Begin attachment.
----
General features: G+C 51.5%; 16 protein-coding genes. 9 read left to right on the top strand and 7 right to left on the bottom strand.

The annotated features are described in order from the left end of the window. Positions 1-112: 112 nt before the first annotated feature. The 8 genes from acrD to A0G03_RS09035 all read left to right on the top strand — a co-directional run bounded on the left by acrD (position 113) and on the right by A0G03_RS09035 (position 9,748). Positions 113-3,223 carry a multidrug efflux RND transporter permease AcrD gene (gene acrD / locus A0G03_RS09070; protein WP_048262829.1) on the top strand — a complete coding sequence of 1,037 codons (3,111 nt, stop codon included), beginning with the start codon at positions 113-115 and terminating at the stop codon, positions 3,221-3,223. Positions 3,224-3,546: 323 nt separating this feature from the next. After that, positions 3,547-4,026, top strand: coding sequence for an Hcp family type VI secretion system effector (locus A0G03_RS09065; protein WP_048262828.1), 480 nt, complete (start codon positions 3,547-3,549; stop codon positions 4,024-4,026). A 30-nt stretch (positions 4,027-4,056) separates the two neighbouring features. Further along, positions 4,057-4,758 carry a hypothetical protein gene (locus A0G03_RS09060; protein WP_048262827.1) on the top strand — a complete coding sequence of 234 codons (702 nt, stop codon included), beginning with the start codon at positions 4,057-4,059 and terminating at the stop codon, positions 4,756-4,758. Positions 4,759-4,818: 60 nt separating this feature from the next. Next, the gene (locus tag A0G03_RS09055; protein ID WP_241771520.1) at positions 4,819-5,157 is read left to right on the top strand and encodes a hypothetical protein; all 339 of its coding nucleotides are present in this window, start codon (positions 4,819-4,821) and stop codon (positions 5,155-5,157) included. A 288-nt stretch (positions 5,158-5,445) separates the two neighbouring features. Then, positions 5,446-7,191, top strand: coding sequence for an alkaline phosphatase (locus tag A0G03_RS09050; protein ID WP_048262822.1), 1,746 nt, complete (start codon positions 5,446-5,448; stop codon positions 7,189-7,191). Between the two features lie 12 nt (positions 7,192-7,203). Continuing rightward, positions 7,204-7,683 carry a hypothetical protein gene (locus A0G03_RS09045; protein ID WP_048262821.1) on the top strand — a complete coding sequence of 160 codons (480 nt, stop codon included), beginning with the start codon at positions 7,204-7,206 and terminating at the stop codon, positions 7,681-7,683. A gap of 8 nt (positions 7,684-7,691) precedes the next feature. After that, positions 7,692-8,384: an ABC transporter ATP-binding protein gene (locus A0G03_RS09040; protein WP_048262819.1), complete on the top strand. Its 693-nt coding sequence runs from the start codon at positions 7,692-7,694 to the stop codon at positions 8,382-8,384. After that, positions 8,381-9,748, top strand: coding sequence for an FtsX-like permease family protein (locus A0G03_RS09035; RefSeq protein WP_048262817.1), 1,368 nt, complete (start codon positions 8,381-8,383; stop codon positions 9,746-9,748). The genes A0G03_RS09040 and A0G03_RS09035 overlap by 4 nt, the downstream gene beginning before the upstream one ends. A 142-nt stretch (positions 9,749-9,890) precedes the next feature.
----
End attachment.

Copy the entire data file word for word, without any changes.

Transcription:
General features: G+C 51.5%; 16 protein-coding genes. 9 read left to right on the top strand and 7 right to left on the bottom strand.

The annotated features are described in order from the left end of the window. Positions 1-112: 112 nt before the first annotated feature. The 8 genes from acrD to A0G03_RS09035 all read left to right on the top strand — a co-directional run bounded on the left by acrD (position 113) and on the right by A0G03_RS09035 (position 9,748). Positions 113-3,223 carry a multidrug efflux RND transporter permease AcrD gene (gene acrD / locus A0G03_RS09070; protein WP_048262829.1) on the top strand — a complete coding sequence of 1,037 codons (3,111 nt, stop codon included), beginning with the start codon at positions 113-115 and terminating at the stop codon, positions 3,221-3,223. Positions 3,224-3,546: 323 nt separating this feature from the next. After that, positions 3,547-4,026, top strand: coding sequence for an Hcp family type VI secretion system effector (locus A0G03_RS09065; protein WP_048262828.1), 480 nt, complete (start codon positions 3,547-3,549; stop codon positions 4,024-4,026). A 30-nt stretch (positions 4,027-4,056) separates the two neighbouring features. Further along, positions 4,057-4,758 carry a hypothetical protein gene (locus A0G03_RS09060; protein WP_048262827.1) on the top strand — a complete coding sequence of 234 codons (702 nt, stop codon included), beginning with the start codon at positions 4,057-4,059 and terminating at the stop codon, positions 4,756-4,758. Positions 4,759-4,818: 60 nt separating this feature from the next. Next, the gene (locus tag A0G03_RS09055; protein ID WP_241771520.1) at positions 4,819-5,157 is read left to right on the top strand and encodes a hypothetical protein; all 339 of its coding nucleotides are present in this window, start codon (positions 4,819-4,821) and stop codon (positions 5,155-5,157) included. A 288-nt stretch (positions 5,158-5,445) separates the two neighbouring features. Then, positions 5,446-7,191, top strand: coding sequence for an alkaline phosphatase (locus tag A0G03_RS09050; protein ID WP_048262822.1), 1,746 nt, complete (start codon positions 5,446-5,448; stop codon positions 7,189-7,191). Between the two features lie 12 nt (positions 7,192-7,203). Continuing rightward, positions 7,204-7,683 carry a hypothetical protein gene (locus A0G03_RS09045; protein ID WP_048262821.1) on the top strand — a complete coding sequence of 160 codons (480 nt, stop codon included), beginning with the start codon at positions 7,204-7,206 and terminating at the stop codon, positions 7,681-7,683. A gap of 8 nt (positions 7,684-7,691) precedes the next feature. After that, positions 7,692-8,384: an ABC transporter ATP-binding protein gene (locus A0G03_RS09040; protein WP_048262819.1), complete on the top strand. Its 693-nt coding sequence runs from the start codon at positions 7,692-7,694 to the stop codon at positions 8,382-8,384. After that, positions 8,381-9,748, top strand: coding sequence for an FtsX-like permease family protein (locus A0G03_RS09035; RefSeq protein WP_048262817.1), 1,368 nt, complete (start codon positions 8,381-8,383; stop codon positions 9,746-9,748). The genes A0G03_RS09040 and A0G03_RS09035 overlap by 4 nt, the downstream gene beginning before the upstream one ends. A 142-nt stretch (positions 9,749-9,890) precedes the next feature.